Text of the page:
Did you get everything you were looking for this Christmas? Online or at the old-fashioned store, did you find everything that you wanted?
I bet you didn’t. Many did not. In our family, we had to resort to the second or third choices, or we found something almost like it in another place. Speaking to friends and neighbors they had the same experience, items advertised or displayed online, but not available. Even and the Big River web site. I even got notices of backorder – where the merchant accepted the order, acknowledged the order, charged the credit card, and then a few days later sent a message listing items that would not ship before Christmas.
There is no doubt that there are some unhappy consumers.
Stop and think about this for a moment. Retailers invest huge to buy the inventory management and supply chain software. They spend large to project, forecast, procure, process, ship, warehouse and then ship again product to consumers. And yet, they still miss the mark in making sure they can fulfill demand.
Yes, they could underestimate the demand for the products. We see that with fashion garments a lot. Forecasting is one of the black arts that buyers and supply chain managers get wrong. However, with the analytics available today, and what is in the future, forecasting is not a likely suspect.
Yes, suppliers can fall down in their process of making the goods. Natural events happen that can stop the flow of critical materials if there is just one source. However, in the supply chain world of today, there is usually multiple sources for a product, some costing more than others, but they exist.
Yes, carriers and warehouses can fail to provide the staffing, or the weather can interfere to delay the speedy and timely delivery of goods. But we had fair weather this Christmas. The warehouses and carriers, stinging from the memories of service failures of Christmas past, all invested in additional capacity, in machines and personnel, to assure that the flow of packages from shelf to the customer.
Yet, low on-shelf stock, and no on-shelf stock, troubled a fair amount of consumers this year.
Why? Could it be Phantom Inventory?
Phantom inventory is the stuff that the Inventory Management systems says is in stock, but can’t be found on the shelf. The inventory is still around, it is in the warehouse or the stock room, but the staff in the warehouse or the store can’t find it.
Phantom inventory is the stock sitting up high in the pallet racks, the replenishment that happened in the WMS but not in real world. Phantom inventory is the stock stuffed into the back corner of the shelf behind other stuff in the stock room because the employee did not know where to put it. Phantom inventory is hundreds, thousands, tens of thousands of dollars of working capital that the company could put to use to create more business, if they only knew that it is there.
Phantom inventory is what clips between 2% and 5% of net profit off the bottom line every year. It isn’t called Phantom Inventory on the Income Statement. Heck, it may not even show up on the income statement, except as an adjustment to Gross Margin. That is because inventory adjustments appear on the balance sheet. Other costs, like lost sales, or the lost labor used to locate the missing products get hidden as adjustments in other line items on the income statement.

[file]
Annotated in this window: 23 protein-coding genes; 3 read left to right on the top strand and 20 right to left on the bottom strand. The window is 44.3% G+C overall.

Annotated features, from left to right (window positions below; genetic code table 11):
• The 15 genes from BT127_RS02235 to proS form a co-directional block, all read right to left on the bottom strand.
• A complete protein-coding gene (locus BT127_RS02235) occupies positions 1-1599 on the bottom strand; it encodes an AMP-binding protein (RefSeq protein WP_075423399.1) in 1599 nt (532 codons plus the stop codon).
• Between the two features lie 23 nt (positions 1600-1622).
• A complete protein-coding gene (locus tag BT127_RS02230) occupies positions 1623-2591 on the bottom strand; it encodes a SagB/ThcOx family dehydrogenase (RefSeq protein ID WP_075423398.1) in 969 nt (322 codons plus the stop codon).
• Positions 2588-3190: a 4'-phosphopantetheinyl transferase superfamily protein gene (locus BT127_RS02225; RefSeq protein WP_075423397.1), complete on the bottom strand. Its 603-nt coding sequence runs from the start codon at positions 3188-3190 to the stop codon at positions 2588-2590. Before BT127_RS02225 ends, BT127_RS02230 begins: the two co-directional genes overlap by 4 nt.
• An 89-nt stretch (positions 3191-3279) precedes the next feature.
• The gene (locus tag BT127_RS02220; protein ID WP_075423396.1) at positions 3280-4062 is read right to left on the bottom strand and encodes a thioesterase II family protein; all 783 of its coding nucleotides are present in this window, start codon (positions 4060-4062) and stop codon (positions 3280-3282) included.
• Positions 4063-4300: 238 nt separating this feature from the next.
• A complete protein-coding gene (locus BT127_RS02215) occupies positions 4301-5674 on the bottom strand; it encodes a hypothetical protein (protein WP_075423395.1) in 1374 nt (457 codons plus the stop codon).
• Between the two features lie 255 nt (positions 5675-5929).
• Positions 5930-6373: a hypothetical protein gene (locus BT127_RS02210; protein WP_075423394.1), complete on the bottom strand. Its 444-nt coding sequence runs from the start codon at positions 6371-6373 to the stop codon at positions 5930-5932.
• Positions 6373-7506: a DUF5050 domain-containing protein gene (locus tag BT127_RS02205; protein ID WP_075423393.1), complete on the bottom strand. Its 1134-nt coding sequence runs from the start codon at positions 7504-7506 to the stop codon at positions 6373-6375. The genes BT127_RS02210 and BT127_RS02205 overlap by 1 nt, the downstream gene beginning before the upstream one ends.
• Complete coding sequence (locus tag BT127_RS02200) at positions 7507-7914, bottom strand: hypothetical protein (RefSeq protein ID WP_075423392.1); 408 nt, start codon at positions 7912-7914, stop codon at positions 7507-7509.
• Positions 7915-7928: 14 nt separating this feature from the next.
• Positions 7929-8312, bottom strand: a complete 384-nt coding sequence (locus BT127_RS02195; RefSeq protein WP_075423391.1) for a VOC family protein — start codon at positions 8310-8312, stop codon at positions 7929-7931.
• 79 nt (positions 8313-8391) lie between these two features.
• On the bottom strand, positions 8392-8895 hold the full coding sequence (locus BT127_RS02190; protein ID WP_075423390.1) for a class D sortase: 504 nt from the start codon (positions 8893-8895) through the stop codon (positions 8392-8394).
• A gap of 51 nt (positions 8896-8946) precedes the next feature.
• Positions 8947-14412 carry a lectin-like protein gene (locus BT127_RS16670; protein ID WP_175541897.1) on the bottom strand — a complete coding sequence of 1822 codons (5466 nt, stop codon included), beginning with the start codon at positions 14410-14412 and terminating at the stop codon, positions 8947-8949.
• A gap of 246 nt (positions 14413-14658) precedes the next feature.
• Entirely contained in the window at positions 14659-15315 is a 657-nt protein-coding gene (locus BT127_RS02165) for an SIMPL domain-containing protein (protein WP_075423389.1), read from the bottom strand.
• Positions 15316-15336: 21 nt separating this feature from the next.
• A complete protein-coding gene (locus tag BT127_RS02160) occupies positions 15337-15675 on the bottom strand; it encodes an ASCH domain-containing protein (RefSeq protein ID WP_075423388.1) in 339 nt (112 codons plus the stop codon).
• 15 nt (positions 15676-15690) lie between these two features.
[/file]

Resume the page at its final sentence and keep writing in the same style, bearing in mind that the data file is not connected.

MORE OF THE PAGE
The costs are real. They are the result of sloppy execution.
Phantom Inventory ripples across a supply chain like the ripples from a rock thrown into a pond. Inventory hidden in the back room is inventory not on the floor, it is inventory that the customer can’t find and buy, and inventory that store managers adjust out of stock when they see the shelf is empty. That adjustment creates a false demand signal that ripples back up the chain, into the fast calculations of the inventory manager systems, triggering larger orders for products.
Poor scanning practices at the cash register are another suspect. Last week I bought 15 paintbrushes of different sizes, three ½” brushes, three ¾”, three 1”, three 1-1/2” and three 3 2” brushes. When I got back to the shop and looked at the receipt, I discovered the cashier scanned only one of the 1” brushes and entered the quantity of 14. She did not scan each brush. I got a free brush! The larger brushes cost more than the 1”, so I got an even better deal. Because the cashier thought she was saving time the store lost money. Moreover, the inventory got out of whack. I bet that she was trained to do that.
The same day in another store, I purchased a sheet of MDF board for a machine build. The manufacturer staples a barcode on the edge of the product for the retail cashier to scan at the register. This retailer also uses color stripes to identify the sheet products, using a combination of colors and stripe count to make the process easy to the cashier. Sure enough, when I got back to my shop I look at the receipt and see that the cashier rang the product as ½” sanded plywood, not as the ¾” MDF. Using the stripe system the cashier erased $12 of value off my purchase, and the store system sold one sheet of BC plywood and the system now has an extra sheet of MDF board.
In both cases, the cashiers are following their training. In both cases, they made mistakes. In both cases, the customer gained and the store lost.
Could this be happening in your store?